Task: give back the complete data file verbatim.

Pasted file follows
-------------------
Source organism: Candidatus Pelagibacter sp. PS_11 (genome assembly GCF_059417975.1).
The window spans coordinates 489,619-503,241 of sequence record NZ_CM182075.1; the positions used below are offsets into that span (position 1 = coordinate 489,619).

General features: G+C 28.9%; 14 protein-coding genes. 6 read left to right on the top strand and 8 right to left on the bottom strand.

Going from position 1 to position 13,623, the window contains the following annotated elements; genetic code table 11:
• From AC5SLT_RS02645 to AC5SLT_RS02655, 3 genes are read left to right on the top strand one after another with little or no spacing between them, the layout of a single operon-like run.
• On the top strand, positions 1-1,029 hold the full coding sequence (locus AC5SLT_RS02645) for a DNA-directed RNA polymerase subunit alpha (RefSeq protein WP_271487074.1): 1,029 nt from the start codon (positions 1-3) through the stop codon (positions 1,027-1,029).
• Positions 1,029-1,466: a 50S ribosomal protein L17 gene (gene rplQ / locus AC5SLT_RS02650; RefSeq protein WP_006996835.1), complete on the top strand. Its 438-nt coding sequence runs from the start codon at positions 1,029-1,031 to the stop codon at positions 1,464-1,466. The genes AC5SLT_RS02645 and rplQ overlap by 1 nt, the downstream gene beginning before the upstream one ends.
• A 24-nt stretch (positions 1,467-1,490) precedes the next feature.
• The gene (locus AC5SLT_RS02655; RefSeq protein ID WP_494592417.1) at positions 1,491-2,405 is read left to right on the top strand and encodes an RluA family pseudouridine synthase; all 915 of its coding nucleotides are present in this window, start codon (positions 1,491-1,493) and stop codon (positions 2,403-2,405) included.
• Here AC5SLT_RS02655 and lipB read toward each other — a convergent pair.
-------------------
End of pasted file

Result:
Source organism: Candidatus Pelagibacter sp. PS_11 (genome assembly GCF_059417975.1).
The window spans coordinates 489,619-503,241 of sequence record NZ_CM182075.1; the positions used below are offsets into that span (position 1 = coordinate 489,619).

General features: G+C 28.9%; 14 protein-coding genes. 6 read left to right on the top strand and 8 right to left on the bottom strand.

Going from position 1 to position 13,623, the window contains the following annotated elements; genetic code table 11:
• From AC5SLT_RS02645 to AC5SLT_RS02655, 3 genes are read left to right on the top strand one after another with little or no spacing between them, the layout of a single operon-like run.
• On the top strand, positions 1-1,029 hold the full coding sequence (locus AC5SLT_RS02645) for a DNA-directed RNA polymerase subunit alpha (RefSeq protein WP_271487074.1): 1,029 nt from the start codon (positions 1-3) through the stop codon (positions 1,027-1,029).
• Positions 1,029-1,466: a 50S ribosomal protein L17 gene (gene rplQ / locus AC5SLT_RS02650; RefSeq protein WP_006996835.1), complete on the top strand. Its 438-nt coding sequence runs from the start codon at positions 1,029-1,031 to the stop codon at positions 1,464-1,466. The genes AC5SLT_RS02645 and rplQ overlap by 1 nt, the downstream gene beginning before the upstream one ends.
• A 24-nt stretch (positions 1,467-1,490) precedes the next feature.
• The gene (locus AC5SLT_RS02655; RefSeq protein ID WP_494592417.1) at positions 1,491-2,405 is read left to right on the top strand and encodes an RluA family pseudouridine synthase; all 915 of its coding nucleotides are present in this window, start codon (positions 1,491-1,493) and stop codon (positions 2,403-2,405) included.
• Here AC5SLT_RS02655 and lipB read toward each other — a convergent pair.